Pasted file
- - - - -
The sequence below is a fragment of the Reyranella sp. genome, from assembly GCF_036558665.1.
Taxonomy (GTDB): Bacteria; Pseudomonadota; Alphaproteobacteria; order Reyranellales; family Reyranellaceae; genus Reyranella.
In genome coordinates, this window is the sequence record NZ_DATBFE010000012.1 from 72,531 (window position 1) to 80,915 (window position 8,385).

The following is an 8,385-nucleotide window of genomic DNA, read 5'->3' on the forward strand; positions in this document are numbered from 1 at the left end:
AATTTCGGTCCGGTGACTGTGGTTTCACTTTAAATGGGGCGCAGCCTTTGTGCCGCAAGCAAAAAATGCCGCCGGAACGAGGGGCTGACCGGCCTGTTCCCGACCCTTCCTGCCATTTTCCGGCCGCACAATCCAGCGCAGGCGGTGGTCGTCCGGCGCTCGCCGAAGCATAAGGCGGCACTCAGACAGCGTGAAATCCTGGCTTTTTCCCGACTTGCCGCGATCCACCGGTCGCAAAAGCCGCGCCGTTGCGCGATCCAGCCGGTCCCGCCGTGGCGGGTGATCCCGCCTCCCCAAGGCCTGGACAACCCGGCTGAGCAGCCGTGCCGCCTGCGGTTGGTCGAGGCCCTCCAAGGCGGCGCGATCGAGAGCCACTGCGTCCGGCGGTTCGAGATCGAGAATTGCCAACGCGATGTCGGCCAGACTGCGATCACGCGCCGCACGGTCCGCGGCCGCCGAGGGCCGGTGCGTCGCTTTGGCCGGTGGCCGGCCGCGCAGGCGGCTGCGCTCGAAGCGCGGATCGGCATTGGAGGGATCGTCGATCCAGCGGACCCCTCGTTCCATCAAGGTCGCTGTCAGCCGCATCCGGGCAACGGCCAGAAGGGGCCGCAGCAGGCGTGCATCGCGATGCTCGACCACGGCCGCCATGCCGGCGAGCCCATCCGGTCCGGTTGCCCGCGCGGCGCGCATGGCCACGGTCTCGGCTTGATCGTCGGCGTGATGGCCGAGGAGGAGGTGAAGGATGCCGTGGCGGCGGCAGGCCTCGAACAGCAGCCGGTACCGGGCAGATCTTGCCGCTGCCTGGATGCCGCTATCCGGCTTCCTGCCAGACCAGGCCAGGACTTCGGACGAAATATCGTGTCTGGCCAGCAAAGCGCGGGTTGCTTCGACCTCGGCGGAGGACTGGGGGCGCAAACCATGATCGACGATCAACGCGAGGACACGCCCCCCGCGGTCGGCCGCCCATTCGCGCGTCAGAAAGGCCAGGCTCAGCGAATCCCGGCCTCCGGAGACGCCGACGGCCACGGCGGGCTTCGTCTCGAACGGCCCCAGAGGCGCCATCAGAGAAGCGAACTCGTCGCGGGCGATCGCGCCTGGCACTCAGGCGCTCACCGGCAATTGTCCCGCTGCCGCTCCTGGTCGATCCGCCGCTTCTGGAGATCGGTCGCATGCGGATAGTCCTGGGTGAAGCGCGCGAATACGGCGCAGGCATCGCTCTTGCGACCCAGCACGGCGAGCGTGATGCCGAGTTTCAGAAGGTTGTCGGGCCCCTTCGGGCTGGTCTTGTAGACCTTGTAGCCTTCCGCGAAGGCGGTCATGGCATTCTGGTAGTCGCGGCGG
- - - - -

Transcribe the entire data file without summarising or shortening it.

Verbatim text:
The sequence below is a fragment of the Reyranella sp. genome, from assembly GCF_036558665.1.
Taxonomy (GTDB): Bacteria; Pseudomonadota; Alphaproteobacteria; order Reyranellales; family Reyranellaceae; genus Reyranella.
In genome coordinates, this window is the sequence record NZ_DATBFE010000012.1 from 72,531 (window position 1) to 80,915 (window position 8,385).

The following is an 8,385-nucleotide window of genomic DNA, read 5'->3' on the forward strand; positions in this document are numbered from 1 at the left end:
AATTTCGGTCCGGTGACTGTGGTTTCACTTTAAATGGGGCGCAGCCTTTGTGCCGCAAGCAAAAAATGCCGCCGGAACGAGGGGCTGACCGGCCTGTTCCCGACCCTTCCTGCCATTTTCCGGCCGCACAATCCAGCGCAGGCGGTGGTCGTCCGGCGCTCGCCGAAGCATAAGGCGGCACTCAGACAGCGTGAAATCCTGGCTTTTTCCCGACTTGCCGCGATCCACCGGTCGCAAAAGCCGCGCCGTTGCGCGATCCAGCCGGTCCCGCCGTGGCGGGTGATCCCGCCTCCCCAAGGCCTGGACAACCCGGCTGAGCAGCCGTGCCGCCTGCGGTTGGTCGAGGCCCTCCAAGGCGGCGCGATCGAGAGCCACTGCGTCCGGCGGTTCGAGATCGAGAATTGCCAACGCGATGTCGGCCAGACTGCGATCACGCGCCGCACGGTCCGCGGCCGCCGAGGGCCGGTGCGTCGCTTTGGCCGGTGGCCGGCCGCGCAGGCGGCTGCGCTCGAAGCGCGGATCGGCATTGGAGGGATCGTCGATCCAGCGGACCCCTCGTTCCATCAAGGTCGCTGTCAGCCGCATCCGGGCAACGGCCAGAAGGGGCCGCAGCAGGCGTGCATCGCGATGCTCGACCACGGCCGCCATGCCGGCGAGCCCATCCGGTCCGGTTGCCCGCGCGGCGCGCATGGCCACGGTCTCGGCTTGATCGTCGGCGTGATGGCCGAGGAGGAGGTGAAGGATGCCGTGGCGGCGGCAGGCCTCGAACAGCAGCCGGTACCGGGCAGATCTTGCCGCTGCCTGGATGCCGCTATCCGGCTTCCTGCCAGACCAGGCCAGGACTTCGGACGAAATATCGTGTCTGGCCAGCAAAGCGCGGGTTGCTTCGACCTCGGCGGAGGACTGGGGGCGCAAACCATGATCGACGATCAACGCGAGGACACGCCCCCCGCGGTCGGCCGCCCATTCGCGCGTCAGAAAGGCCAGGCTCAGCGAATCCCGGCCTCCGGAGACGCCGACGGCCACGGCGGGCTTCGTCTCGAACGGCCCCAGAGGCGCCATCAGAGAAGCGAACTCGTCGCGGGCGATCGCGCCTGGCACTCAGGCGCTCACCGGCAATTGTCCCGCTGCCGCTCCTGGTCGATCCGCCGCTTCTGGAGATCGGTCGCATGCGGATAGTCCTGGGTGAAGCGCGCGAATACGGCGCAGGCATCGCTCTTGCGACCCAGCACGGCGAGCGTGATGCCGAGTTTCAGAAGGTTGTCGGGCCCCTTCGGGCTGGTCTTGTAGACCTTGTAGCCTTCCGCGAAGGCGGTCATGGCATTCTGGTAGTCGCGGCGG